Rethinking cosmopolitanism without its exploitative grip through alternative traditions and practices of the cosmopolitan from across the globe.
Cosmopolitanism is a theory about how to live together. The earliest
formulation of cosmopolitanism in the West could be dated to as early as
the fourth century BCE in ancient Greece by Diogenes, who famously said
that he was a “citizen of the world – kosmopolitês,” an idea later picked
up by Immanuel Kant, the German philosopher who proposed a philosophy of a
world of “perpetual peace.” When cosmopolitanism first emerged as a
political idea for modernity in the European Enlightenment, the project
embraced the liberal promises of a globalizing economy, yet remained
oblivious to, and even complicit with, capitalism, slavery and colonialism
It centered on the male, bourgeois, and white liberal subject,
irrespective of the ongoing disenfranchisement, dehumanization, and
extermination of its Others.
At the dawn of the 21st century, and in the wake of rapid globalization
however, academics, politicians and other pundits enthusiastically
declared cosmopolitanism to be no longer just a philosophical ideal, but a
real, existing fact. Across the globe, they argued, people were
increasingly thinking and feeling beyond the nation, considering
themselves citizens of the world. Meanwhile, the global ecological
crisis worsens, fascism with different outfits returns in many places of
the world, the repression of women, sexual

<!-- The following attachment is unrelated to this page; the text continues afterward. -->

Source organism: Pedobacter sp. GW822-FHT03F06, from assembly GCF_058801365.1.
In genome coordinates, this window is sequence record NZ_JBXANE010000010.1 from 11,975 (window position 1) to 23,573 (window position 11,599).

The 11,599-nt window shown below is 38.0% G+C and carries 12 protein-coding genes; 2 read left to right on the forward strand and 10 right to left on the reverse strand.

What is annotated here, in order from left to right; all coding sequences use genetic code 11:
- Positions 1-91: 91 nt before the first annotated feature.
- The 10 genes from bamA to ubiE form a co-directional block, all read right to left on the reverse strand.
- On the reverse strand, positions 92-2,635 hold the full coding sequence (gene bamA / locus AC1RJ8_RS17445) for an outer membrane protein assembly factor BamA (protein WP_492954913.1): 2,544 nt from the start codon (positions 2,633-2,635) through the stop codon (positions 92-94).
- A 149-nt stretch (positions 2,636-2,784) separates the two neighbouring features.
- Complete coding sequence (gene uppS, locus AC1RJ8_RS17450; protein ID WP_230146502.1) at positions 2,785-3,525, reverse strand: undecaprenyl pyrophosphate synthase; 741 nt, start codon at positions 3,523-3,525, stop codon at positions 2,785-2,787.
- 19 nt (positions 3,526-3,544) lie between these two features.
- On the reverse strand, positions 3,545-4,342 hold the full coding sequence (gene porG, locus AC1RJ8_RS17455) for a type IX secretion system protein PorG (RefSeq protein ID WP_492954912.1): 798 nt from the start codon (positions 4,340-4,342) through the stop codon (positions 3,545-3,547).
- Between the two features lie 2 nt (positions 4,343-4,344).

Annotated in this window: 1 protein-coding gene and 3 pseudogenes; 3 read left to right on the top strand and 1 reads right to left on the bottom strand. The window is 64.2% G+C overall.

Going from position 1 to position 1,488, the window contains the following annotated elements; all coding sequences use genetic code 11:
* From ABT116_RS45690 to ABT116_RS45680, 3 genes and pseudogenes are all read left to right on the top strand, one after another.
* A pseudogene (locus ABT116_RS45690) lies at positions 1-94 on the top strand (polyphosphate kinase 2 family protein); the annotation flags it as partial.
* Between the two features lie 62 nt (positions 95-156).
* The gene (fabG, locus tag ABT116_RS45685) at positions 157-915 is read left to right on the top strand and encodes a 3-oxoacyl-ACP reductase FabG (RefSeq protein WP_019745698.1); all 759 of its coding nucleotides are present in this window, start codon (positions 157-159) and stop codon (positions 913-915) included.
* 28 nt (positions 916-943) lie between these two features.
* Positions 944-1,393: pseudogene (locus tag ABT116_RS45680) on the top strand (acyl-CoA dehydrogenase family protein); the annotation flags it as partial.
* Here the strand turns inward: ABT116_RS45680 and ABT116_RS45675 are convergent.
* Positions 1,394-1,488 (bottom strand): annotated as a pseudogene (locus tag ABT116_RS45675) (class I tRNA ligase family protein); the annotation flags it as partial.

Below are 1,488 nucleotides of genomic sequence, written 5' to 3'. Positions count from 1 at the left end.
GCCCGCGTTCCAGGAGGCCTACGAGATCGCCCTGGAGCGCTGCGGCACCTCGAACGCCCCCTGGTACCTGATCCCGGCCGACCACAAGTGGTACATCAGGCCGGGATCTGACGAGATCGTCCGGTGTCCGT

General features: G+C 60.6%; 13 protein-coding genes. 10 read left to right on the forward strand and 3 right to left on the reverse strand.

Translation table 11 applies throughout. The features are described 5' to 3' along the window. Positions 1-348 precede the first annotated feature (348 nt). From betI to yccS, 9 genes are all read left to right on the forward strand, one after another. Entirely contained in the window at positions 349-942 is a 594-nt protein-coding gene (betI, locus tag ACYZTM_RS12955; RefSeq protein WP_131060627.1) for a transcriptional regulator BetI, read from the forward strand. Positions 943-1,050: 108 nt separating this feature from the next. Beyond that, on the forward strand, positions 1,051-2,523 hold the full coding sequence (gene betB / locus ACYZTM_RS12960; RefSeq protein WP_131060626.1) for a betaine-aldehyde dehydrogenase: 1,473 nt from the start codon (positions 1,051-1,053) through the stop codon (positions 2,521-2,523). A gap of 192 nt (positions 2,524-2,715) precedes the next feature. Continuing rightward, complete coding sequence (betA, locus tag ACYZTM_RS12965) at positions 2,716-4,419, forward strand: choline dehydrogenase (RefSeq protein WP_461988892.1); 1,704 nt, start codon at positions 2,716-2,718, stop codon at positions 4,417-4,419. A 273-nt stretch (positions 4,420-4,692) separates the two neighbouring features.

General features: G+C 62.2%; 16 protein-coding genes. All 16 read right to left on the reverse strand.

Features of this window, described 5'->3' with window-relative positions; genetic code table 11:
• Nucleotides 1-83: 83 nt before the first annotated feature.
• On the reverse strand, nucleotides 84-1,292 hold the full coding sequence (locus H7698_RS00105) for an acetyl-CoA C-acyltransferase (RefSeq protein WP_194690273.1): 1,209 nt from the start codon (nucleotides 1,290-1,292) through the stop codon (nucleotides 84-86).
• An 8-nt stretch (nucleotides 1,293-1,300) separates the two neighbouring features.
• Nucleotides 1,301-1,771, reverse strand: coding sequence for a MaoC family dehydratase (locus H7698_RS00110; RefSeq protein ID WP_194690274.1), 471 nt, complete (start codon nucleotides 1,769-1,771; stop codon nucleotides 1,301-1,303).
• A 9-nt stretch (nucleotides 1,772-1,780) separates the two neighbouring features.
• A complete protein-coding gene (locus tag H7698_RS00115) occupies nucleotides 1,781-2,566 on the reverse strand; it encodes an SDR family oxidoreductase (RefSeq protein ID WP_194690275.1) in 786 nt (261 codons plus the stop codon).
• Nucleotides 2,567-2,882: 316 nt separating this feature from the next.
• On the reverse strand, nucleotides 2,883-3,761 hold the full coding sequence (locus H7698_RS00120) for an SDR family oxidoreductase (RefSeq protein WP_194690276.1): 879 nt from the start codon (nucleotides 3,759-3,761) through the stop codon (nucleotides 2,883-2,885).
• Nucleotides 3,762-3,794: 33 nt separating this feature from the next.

racial, class and other minorities on a global scale persists; the so
called “refugee crisis” inundates the mediascape and political spectacle.
Not much of those cosmopolitan promises have left it seems. Perhaps
precisely because of this, however, it seems to be an absolute necessity
for scholars, activists, and artists today to face the complexities and
promises cosmopolitanism has raised although not adequately answered. What
has happened to the cosmopolitan promise, and who betrayed it?
“Minor cosmopolitanisms” wishes to challenge the underlying premises of
“major” cosmopolitanism without letting go of the unfulfilled emancipatory
potential of the concept at large. It wants to rethink cosmopolitanisms in
the plural, and trace multiple origins and trajectories of cosmopolitan
thought from across the globe. Regarding cosmopolitanisms as emerging
through diverse locally, historically and politically specific practices,
minor cosmopolitanisms are predicated on difference without abandoning the
quest for a shared vision of conviviality and justice. It seeks to answer:
how to live at once with our difference and shared struggle? How to think
our complicity with even those we most resist? Who sustains the world's
flourishing despite all this?